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Moultonborough Academy bids farewell to Class of 2019

Members of the Moultonborough Academy Class of 2019 display papers mounted underneath their chairs that spell out a special message. (Photo by Erin Plummer) (click for larger version)
June 20, 2019
MOULTONBOROUGH — The Moultonborough Academy Class of 2019 remembered some good times in their small community and received lessons on learning from experience during graduation.

Seniors took the stage of the MA auditorium in front of an audience of family, friends, and well-wishers for their graduation. This year's class consisted of 26 students and a few speakers reflected on the size of the class along with the size of their community.

Class president Jessica Lear said the district is unique and it is a town they have held close to their hearts. Most members of the class have grown up together from kindergarten through senior year.

Lear said the class showed its true colors this year, showing how hard working they are. She talked about a moment during this year's Winter Carnival when they were losing at Dodgeball, but a classmate hid in the corner and kept throwing balls at the other side.

"Let this memory, everything that you've accomplished at Moultonborough Academy be your foundation," Lear said.

She asked everyone onstage to look at the people sitting next to them and congratulate them.

"Moultonborough will always be here whenever you need to come home," Lear said. She later said, "We need to let the world know that the Class of 2019 will not be held back and we are going to make a difference."

She ended with some advice to her classmates on success and learning from failure.

"I hope you never forget to make every day the best day of your lives," Lear said.

Salutatorian Christian Marsh talked about how a curveball in his life taught him a lot.

"If you asked me a year ago if I had it all figured out, I would have had an answer before you finished asking the question," Marsh said.

He said he has always been an athlete, but at the end of junior year he tore his ACL and found himself in a much different position.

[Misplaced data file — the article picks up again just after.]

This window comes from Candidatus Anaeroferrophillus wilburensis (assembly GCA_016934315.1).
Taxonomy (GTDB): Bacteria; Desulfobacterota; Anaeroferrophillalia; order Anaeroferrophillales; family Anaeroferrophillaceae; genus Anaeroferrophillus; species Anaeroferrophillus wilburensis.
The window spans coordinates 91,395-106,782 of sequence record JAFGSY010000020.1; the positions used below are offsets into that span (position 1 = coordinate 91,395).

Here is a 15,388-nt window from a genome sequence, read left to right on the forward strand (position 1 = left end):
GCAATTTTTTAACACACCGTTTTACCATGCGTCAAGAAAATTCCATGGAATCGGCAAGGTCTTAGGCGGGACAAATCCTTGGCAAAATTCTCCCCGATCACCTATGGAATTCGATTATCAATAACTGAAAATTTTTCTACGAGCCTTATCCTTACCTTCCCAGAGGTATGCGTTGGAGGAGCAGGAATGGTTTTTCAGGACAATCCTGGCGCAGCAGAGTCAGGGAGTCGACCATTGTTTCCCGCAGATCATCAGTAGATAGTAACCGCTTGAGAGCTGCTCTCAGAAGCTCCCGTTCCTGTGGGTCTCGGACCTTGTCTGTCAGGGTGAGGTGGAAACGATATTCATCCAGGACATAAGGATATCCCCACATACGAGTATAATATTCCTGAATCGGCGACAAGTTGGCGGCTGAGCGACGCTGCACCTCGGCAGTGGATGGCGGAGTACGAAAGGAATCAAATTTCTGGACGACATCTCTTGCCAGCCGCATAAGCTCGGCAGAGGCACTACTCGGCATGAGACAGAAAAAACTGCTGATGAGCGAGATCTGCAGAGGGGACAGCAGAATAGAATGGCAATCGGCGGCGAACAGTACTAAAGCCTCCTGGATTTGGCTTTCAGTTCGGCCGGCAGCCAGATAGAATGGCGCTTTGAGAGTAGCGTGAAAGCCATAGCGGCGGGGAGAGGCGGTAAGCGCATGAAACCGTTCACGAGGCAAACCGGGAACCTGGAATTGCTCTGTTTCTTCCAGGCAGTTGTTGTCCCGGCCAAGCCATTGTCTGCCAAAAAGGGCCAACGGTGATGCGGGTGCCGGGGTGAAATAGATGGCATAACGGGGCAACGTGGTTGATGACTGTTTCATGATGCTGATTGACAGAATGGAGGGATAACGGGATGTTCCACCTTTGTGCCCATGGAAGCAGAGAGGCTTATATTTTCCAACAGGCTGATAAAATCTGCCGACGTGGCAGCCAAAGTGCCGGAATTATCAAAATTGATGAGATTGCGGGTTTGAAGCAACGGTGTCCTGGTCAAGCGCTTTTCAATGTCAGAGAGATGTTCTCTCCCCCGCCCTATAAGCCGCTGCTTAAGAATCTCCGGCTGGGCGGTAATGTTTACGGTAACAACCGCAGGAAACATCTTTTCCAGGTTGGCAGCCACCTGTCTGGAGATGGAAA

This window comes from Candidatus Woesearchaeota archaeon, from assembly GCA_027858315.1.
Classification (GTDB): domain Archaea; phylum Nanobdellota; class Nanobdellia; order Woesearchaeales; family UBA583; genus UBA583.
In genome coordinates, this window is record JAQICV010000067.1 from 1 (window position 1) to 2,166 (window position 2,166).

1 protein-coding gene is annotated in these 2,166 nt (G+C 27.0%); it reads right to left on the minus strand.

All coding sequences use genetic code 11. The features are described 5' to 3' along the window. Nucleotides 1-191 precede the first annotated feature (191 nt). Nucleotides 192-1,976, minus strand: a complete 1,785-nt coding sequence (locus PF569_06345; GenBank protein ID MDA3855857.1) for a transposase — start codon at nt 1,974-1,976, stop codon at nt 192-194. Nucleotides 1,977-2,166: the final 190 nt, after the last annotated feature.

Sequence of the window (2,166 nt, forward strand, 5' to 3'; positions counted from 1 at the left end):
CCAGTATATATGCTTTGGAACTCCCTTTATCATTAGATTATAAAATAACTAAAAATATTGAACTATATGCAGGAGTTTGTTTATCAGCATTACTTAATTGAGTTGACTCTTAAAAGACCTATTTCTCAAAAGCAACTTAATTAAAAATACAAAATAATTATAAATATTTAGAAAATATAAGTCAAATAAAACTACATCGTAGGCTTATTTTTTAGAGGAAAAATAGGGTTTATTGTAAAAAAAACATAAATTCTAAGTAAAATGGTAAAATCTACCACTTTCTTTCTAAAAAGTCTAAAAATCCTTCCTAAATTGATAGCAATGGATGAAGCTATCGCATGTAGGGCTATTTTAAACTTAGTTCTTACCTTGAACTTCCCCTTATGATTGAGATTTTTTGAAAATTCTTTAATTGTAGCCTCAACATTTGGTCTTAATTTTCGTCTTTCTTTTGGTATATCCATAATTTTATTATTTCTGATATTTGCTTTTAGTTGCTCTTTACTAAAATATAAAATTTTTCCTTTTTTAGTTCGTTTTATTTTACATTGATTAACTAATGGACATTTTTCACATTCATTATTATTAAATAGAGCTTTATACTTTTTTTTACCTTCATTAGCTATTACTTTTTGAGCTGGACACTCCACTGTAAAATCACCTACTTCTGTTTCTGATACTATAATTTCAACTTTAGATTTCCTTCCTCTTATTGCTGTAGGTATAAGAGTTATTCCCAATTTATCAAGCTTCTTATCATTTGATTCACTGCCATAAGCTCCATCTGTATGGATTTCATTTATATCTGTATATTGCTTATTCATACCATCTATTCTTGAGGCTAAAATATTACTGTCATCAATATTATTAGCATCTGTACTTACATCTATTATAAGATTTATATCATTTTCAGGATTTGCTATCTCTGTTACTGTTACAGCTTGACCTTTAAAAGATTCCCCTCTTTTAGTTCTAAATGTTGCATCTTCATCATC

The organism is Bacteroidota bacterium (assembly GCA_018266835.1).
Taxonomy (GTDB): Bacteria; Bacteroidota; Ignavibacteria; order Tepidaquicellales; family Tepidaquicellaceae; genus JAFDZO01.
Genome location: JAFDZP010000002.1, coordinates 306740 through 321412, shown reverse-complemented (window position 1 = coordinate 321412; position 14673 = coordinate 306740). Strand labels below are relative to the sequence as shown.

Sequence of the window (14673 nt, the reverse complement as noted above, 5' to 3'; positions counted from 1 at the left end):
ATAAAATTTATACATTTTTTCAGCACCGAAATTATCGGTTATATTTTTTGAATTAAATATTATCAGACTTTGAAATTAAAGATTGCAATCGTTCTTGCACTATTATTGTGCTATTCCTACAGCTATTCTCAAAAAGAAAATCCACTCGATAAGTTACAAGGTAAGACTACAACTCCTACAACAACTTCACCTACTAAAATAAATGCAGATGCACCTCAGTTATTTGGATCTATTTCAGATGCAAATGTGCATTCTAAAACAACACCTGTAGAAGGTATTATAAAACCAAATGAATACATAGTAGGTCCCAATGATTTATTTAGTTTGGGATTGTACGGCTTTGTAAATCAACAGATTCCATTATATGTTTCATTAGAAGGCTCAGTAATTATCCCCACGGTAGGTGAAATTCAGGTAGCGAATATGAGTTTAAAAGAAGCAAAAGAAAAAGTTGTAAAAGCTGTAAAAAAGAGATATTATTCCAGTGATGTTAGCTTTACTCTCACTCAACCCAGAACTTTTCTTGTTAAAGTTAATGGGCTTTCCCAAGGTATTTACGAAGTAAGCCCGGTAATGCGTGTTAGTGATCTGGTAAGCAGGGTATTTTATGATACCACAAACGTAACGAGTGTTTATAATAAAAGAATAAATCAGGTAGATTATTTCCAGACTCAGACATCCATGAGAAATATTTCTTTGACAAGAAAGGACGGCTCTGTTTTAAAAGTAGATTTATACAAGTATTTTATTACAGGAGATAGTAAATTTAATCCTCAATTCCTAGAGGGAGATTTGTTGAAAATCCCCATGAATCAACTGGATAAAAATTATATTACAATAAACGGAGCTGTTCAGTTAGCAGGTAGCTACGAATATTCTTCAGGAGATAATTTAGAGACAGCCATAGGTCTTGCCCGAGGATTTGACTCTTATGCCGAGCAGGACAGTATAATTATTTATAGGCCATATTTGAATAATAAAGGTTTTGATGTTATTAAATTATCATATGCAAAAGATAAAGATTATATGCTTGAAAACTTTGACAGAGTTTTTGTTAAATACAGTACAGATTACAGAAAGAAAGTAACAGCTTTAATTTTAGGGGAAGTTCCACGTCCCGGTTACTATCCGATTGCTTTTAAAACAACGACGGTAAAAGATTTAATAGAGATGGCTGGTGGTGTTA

"I didn't have a clue as to what I was going to do," Marsh said.

He said every day of this year was a physical struggle and he said he lost track of what his purpose was. He said he learned that finding one's purpose and dealing with uncertainty is a perfectly normal situation.

"As much as it scares me I'm excited to be moving on," Marsh said.

He said he welcomes this stage of life as he realizes this process means letting go and saying goodbye.

Valedictorian Grace Blackadar said she learned that it's okay not to know exactly what to do. She said it's easy to start worrying about what will happen next and let fears spiral out of control.

"Make sure you love what you're doing, make time for your passions, and remember to have fun," Blackadar said.

Blackadar said for a long time she didn't exactly love high school. She said she was late almost everyday and said she overall had a hard time.

"I was nervous every day, and didn't think I was that important," Blackadar said.

She said she realized she needed a pattern and started working with a mentor who she said greatly helped her. She said because of this mentor the last month of high school was a lot more fun.

"I can now say this place and this class has granted me so much," Blackadar said.

She advised the members of her class to be kind, showing selfless generosity.

"Class of 2019, it's been real, it's been fun, it's been real fun," Blackadar said.

Kaitie DuBois announced the senior class gift would be a line of new spirit gear.

Principal Andy Coppinger reflected on this year's class and tried to come up with a definition for the seniors. He said the best idea was something he nearly tripped over and said it was the perfect symbol of the class. Coppinger held up a small jar of dirt collected off the floor from their shoes, saying he will keep this jar in his office to remember them by. He said this is a symbol of this class being humble

"What I do appreciate about this group of individuals is that they are all down to earth," Coppinger said. "The kind of people you wouldn't mind moving next door to."

This year's commencement speaker was teacher Shaw Smith.

"You are no ordinary class, members of the Class of 2019: you are an example of how the whole is so much more than the sum of its parts," Smith said.

He said it is certain that the class is full of givers, from accumulating a huge number of community service hours to giving huge smiles. Shaw told some stories, such as a group of students cutting down an 80 foot tree for a school Christmas tree, students giving their lunches to fellow classmates, and the little plastic plant the teachers received as a "senior thank."

Smith advised the seniors to remember what their parents taught them, try harder, smile more, and embracing voluntary simplicity.

"The world is a much better place now that your headed off into it," Smith said.

Smith asked the seniors to reach under their chairs and pull out a piece of paper. Displayed together the papers spelled "Thank You Everyone." members of the audience were also asked to reach under their seats and pull up pieces of paper. The papers spelled out a number of different phrases congratulating the class.

Varney Smith
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